When I originally sat down to write my third part, I decided to tell stories that revolved around video games, but I soon was closing in on two posts worth of material and still had stories to tell. I guess I will be posting the stories another time. I figured that telling those stories would give an overview of sorts of the time after NES for me, since I’ve not really owned any systems after that. My gaming has been either on PC or on systems owned by other people.
The truth is that somewhere along the way, many of my hobbies took a backseat to life. I don’t say this in the same way that some might. My friend Adam, a fellow Commodore 64 supporter, has for instance said that he has no real interest in sitting down with a group of people and playing Dungeons & Dragons. He also doesn’t listen to Pink Floyd very often. These are things that he feels were part of his teenage years, and he’s no longer a teenager. For me it’s a little different, you know, aside from the fact that I still listen to Pink Floyd a few times each year. For me, I would happily step back into watching hours upon hours of TV and movies each day, playing hours upon hours of video games each day, and yes, even playing Dungeons & Dragons regularly.
What changed for me was lack of resources. They say that we all have 60 seconds per minute, 60 minutes per hour, 24 hours per day, and so forth. Unfortunately, for all the things they say that are either wrong or suspect, this one has proven to be true. I spent my youth dreaming of being a writer and a musician. I spent most of my time doing things that I enjoyed, but didn’t move me in that direction. Since I wished to focus more effort on creative endeavors, another resource that I didn’t have enough of, money, had to be prioritized accordingly. I stopped buying game systems, because I was only going to get a few hours each month to play. Better to own a computer that I could write on, and when I had time to play video games, play video games on it.
The nice thing is that when I do buy game systems, I’m so many generations behind that someone either gives it to me or I get it cheap. Miguel gave me his Super Nintendo when he was no longer playing it much, and I think he had bought another system. Miguel only buys console systems for Star Wars games anyway. The truth is Miguel loaned me the SNES, but once he got an emulator, he said that it was an indefinite loan. The bastard will probably read this and want it back. I’m happy to give it back, but I don’t feel like going through my storage shed again.
I never had a lot of time to play it, but the nice thing about it is that when I did play it, it tended to be with my children. I even busted out the Atari 2600 for them to play one night. Yes, I still own an Atari 2600. I just don’t feel like going through storage.
Adam gave me a Gameboy Color. They misspelled colour. This was a short lived thing for me. He sent me Super Mario Land, and so that was all I ever played on it. My younger son loved the game. Unfortunately by that time, he was no longer living with me. He was getting so much more use out of the Gameboy Color that I let him have it. I asked him about it later, and he defeated Super Mario Land. Apparently, I had been pretty close to defeating it myself from what he said.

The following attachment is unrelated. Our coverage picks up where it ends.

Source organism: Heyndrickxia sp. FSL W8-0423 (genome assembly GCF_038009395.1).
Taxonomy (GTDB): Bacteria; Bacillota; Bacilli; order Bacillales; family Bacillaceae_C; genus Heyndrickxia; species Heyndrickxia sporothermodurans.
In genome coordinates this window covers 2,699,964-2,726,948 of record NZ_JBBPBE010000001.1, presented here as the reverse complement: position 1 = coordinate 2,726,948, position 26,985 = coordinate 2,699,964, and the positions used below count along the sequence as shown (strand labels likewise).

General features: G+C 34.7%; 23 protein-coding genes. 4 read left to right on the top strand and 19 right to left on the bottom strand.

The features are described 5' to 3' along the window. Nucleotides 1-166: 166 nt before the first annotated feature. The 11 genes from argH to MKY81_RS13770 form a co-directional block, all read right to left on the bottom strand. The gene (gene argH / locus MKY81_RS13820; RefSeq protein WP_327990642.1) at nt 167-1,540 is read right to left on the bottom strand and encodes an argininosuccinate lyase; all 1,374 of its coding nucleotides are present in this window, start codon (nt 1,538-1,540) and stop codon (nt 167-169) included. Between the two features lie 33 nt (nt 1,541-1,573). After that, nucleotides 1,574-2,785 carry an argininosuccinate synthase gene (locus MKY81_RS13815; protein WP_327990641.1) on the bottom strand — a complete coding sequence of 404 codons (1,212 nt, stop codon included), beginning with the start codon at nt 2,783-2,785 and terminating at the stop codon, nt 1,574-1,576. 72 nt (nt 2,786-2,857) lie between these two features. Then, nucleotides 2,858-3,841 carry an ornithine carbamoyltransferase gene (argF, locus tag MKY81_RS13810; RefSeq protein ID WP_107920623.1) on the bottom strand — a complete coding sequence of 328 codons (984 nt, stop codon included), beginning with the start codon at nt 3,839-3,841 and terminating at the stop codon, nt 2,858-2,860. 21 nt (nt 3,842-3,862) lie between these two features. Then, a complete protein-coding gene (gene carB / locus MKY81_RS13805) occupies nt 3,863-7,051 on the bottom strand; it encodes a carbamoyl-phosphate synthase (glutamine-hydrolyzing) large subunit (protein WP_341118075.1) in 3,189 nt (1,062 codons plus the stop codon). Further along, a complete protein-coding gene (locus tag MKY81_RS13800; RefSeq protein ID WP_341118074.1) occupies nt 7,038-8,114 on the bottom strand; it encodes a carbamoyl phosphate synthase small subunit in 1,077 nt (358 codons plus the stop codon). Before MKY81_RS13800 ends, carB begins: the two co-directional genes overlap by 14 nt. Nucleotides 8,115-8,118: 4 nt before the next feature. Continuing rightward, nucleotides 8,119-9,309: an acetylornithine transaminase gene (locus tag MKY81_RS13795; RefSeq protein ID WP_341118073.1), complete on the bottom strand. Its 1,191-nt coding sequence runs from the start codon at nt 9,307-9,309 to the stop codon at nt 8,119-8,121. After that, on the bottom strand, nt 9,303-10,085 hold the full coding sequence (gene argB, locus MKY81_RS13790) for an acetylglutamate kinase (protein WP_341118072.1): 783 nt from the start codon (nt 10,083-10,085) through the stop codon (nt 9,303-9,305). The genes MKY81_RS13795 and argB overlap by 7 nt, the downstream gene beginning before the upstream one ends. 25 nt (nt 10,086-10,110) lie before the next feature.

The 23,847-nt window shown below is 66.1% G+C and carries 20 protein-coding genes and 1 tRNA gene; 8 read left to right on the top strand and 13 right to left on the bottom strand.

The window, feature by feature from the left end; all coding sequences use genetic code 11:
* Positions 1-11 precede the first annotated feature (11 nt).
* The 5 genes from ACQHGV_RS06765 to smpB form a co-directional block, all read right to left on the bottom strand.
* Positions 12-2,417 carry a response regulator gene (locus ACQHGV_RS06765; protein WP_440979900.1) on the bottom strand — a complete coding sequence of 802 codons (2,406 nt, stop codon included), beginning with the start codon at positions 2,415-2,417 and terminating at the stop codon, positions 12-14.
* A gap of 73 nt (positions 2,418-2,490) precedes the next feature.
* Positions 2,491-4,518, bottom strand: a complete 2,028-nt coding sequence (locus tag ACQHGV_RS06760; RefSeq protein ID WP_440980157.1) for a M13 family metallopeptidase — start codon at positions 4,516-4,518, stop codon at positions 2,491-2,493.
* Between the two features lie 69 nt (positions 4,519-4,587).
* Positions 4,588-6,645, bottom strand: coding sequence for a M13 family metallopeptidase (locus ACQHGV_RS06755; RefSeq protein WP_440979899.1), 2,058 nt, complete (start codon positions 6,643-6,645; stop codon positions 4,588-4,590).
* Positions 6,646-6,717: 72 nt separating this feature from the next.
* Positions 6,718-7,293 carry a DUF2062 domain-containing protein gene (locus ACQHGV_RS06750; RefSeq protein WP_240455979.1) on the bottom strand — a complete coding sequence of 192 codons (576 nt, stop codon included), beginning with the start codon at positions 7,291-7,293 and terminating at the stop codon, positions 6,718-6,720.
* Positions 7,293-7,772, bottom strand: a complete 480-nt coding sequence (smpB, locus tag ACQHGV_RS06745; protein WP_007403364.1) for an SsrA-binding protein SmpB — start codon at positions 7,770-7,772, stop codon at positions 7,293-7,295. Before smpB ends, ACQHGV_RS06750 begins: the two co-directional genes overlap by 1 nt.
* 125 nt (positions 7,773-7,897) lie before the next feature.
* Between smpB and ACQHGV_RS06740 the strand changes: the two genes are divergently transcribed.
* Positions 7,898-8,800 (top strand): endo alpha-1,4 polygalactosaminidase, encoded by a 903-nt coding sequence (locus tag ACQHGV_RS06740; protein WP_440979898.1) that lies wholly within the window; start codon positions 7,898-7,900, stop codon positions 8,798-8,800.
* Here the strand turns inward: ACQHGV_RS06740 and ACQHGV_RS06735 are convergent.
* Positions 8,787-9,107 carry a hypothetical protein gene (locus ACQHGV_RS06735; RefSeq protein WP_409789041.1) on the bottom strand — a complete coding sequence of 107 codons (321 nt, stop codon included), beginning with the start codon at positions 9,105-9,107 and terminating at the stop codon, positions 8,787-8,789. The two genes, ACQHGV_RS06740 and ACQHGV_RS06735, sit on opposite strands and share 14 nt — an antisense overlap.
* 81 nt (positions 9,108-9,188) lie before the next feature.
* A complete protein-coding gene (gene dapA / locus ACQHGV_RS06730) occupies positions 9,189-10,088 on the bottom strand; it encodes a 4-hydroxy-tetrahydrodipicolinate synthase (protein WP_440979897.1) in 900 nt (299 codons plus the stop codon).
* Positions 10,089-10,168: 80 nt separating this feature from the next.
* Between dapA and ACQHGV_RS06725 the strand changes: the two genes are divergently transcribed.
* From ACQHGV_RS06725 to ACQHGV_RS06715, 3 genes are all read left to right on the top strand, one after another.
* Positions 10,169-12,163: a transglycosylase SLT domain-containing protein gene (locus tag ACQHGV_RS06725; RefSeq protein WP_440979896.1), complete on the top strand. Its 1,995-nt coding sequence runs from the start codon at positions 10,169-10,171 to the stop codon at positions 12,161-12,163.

In a strange way, getting my gaming fix on other people’s console systems has probably made video games a little more social for me than the average player. I spent many hours playing video games all by my lonesome as a teenager. I wasn’t a shut in like the stereotype of geek gamer suggests. I just tended to stay up very late at night playing games. I would hang out with friends after school and play video games all night.
Then later, I stopped going to school out of protest of a shitty education system that was more concerned with whether I was fitting in with some dress code than whether I was learning anything. I get that sort of aspect of school is training for the world of jobs, but I wasn’t learning anything. I knew all the important math, most of the necessary spelling and grammar, and everything else we learned was designed to get passing grades that year, and then we didn’t remember it the next. Why go to school? Why not stay home and play video games and watch “The Price Is Right”? I was learning about as much.
But years later, after figuring out that self education is probably more rewarding, I would tend to only get to play video games when I hung out with people who wanted to play video games.
There is social gaming, like MMORPGs. I haven’t gotten into that world yet. It seems to require too much time commitment, in spite of the fact that people tell me all the time that there are activities on “World of Warcraft” that can only take twenty minute a day, I doubt it’s as complete of an experience as playing a game or two of Magic Online on my day off. The games of Magic themselves are rarely very social, but there are rooms to talk to others.
I think that more than anything is a testament to the shift in priority that video games have taken in my life. As a teenager, I dreamed of the future when games would be what they are now. Now, I’m just not quite as interested as I should be. I’m interested in playing video games, but not losing my whole day off to them on a consistent basis.
Of course, that presumes that I have a whole day off. For a while this year, I didn’t have many days off. I bought a Gameboy Advance, and have been playing Advance Wars, which is a game with so much content that I’ll probably still be playing it for a while. That has been one odd advantage to working long shifts where all I have to do is make sure things don’t get stolen and stay awake. I’m on the clock, but I can also pursue some level of hobbies. Now if it paid better.
Anyway, I think I’m at the end of my thought process for this week. Look forward to my future two part “Tales of Video Gaming” segments where I tell the stories I was planning on telling today.